He had been trained since earliest childhood, since his earliest learning of language, never to lie. It was an integral part of the learning of precise speech. Once, when he had been a Four, he had said, just prior to the midday meal at school, "I'm starving."
Immediately he had been taken aside for a brief private lesson in language precision. He was not starving, it was pointed out. He was hungry. No one in the community was starving, had ever been starving, would ever be starving. To say starving was to speak a lie. An unintentioned lie, of course. But the reason for precision of language was to ensure that unintentional lies were never uttered. Did he understand that? they asked him. And he had. (9.42-43)
Now Jonas had a thought that he had never had before. This new thought was frightening. What if others – adults – had, upon becoming Twelves, received in their instructions the same terrifying sentence?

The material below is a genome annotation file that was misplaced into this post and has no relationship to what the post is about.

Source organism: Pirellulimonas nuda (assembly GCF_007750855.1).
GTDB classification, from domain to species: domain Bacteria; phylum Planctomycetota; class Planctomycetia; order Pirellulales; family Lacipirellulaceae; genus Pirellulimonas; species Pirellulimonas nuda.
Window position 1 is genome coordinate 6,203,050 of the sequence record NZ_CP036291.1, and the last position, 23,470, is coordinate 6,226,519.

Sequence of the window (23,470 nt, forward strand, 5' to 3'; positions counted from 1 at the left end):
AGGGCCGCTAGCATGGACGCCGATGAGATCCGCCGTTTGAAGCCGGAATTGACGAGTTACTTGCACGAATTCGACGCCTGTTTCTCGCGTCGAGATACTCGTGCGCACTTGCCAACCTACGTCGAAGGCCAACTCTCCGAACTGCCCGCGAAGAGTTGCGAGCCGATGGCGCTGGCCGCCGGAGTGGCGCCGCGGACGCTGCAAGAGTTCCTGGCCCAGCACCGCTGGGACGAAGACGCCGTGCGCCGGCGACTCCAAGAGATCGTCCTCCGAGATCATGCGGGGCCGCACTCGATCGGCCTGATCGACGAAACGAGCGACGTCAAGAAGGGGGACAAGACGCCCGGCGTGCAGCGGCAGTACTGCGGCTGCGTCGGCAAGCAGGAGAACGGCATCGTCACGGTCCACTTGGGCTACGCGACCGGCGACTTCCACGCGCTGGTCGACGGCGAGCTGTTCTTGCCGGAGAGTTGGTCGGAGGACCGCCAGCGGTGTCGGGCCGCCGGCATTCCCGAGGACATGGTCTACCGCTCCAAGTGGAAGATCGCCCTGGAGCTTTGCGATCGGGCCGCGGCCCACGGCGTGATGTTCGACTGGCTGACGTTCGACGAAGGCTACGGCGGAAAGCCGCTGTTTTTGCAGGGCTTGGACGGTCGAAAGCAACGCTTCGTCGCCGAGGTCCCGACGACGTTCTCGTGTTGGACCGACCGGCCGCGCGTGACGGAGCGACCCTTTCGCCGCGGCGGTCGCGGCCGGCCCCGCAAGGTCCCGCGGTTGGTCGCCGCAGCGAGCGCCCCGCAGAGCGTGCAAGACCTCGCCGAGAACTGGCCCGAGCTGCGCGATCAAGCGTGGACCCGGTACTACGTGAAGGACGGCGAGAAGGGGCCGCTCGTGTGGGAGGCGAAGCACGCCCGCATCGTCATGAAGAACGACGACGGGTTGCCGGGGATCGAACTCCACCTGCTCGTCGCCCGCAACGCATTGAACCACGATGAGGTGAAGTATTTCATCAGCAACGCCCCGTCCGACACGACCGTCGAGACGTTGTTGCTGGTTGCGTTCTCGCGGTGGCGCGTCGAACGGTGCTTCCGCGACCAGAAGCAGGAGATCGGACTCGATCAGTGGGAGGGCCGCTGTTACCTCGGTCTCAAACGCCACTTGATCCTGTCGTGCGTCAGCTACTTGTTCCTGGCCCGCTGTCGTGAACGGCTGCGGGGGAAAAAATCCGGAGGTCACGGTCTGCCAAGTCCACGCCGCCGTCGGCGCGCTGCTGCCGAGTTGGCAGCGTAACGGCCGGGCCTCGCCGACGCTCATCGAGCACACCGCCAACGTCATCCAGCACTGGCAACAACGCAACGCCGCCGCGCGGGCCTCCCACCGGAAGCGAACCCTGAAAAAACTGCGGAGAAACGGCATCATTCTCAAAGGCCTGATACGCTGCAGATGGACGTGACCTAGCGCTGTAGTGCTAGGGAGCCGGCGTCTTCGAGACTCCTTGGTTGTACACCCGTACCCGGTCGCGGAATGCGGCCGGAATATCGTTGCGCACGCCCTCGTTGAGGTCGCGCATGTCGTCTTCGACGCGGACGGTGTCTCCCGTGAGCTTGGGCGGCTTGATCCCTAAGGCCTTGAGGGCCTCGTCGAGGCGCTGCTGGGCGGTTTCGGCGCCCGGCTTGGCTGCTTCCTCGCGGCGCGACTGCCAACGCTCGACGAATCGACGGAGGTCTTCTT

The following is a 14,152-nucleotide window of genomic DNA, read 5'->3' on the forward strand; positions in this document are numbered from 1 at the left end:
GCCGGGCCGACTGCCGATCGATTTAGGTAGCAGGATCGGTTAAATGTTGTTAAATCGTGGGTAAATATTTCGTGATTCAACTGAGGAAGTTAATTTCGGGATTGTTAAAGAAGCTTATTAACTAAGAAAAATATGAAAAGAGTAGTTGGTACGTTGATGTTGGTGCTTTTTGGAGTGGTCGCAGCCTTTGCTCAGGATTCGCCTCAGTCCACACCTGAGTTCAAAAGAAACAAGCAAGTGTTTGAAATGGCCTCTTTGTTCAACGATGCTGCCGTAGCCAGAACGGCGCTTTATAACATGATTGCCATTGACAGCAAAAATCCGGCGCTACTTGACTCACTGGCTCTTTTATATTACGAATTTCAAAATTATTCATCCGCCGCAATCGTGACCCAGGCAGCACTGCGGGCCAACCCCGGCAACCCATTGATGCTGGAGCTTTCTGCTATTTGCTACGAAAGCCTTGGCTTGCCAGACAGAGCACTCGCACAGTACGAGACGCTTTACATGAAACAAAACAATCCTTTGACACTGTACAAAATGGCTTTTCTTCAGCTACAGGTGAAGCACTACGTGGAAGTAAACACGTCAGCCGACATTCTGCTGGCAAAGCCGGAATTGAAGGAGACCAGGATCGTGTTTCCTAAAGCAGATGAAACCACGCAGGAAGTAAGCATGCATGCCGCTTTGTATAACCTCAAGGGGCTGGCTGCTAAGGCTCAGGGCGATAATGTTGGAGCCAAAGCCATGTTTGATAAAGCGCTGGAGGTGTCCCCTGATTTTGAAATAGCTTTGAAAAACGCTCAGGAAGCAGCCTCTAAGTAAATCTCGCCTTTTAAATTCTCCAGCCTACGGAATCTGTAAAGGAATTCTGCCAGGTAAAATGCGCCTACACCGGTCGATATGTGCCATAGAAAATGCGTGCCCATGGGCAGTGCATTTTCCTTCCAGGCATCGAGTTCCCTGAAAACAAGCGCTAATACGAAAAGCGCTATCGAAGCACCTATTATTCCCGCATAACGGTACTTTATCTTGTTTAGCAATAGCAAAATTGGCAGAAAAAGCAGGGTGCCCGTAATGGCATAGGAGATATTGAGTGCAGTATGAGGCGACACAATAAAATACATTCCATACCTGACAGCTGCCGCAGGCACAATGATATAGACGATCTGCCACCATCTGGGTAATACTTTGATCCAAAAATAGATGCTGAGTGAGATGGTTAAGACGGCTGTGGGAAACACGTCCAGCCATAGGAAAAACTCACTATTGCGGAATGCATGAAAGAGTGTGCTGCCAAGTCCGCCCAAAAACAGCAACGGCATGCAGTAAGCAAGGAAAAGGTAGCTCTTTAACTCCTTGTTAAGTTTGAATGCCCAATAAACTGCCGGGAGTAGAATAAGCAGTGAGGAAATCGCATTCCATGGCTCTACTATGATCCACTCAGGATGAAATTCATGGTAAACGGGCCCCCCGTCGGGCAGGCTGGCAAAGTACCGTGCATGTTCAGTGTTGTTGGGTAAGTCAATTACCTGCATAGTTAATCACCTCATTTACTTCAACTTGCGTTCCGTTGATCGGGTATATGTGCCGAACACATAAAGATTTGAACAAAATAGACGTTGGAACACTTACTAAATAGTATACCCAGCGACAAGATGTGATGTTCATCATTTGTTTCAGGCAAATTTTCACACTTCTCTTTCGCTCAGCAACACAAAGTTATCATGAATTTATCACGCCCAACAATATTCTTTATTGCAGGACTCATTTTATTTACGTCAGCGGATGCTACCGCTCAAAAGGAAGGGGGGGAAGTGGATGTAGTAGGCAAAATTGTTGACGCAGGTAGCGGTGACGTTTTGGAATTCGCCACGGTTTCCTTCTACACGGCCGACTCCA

What if they had all been instructed: You may lie?
His mind reeled. Now, empowered to ask questions of utmost rudeness – and promised answers – he could, conceivably (though it was almost unimaginable), ask someone, some adult, his father perhaps: "Do you lie?" (9.45-47)
"I apologize for hurting you, Lily." Jonas mumbled, and took his hand away.
"'Cept your apology," Lily responded indifferently, stroking the lifeless elephant. (13.39-40)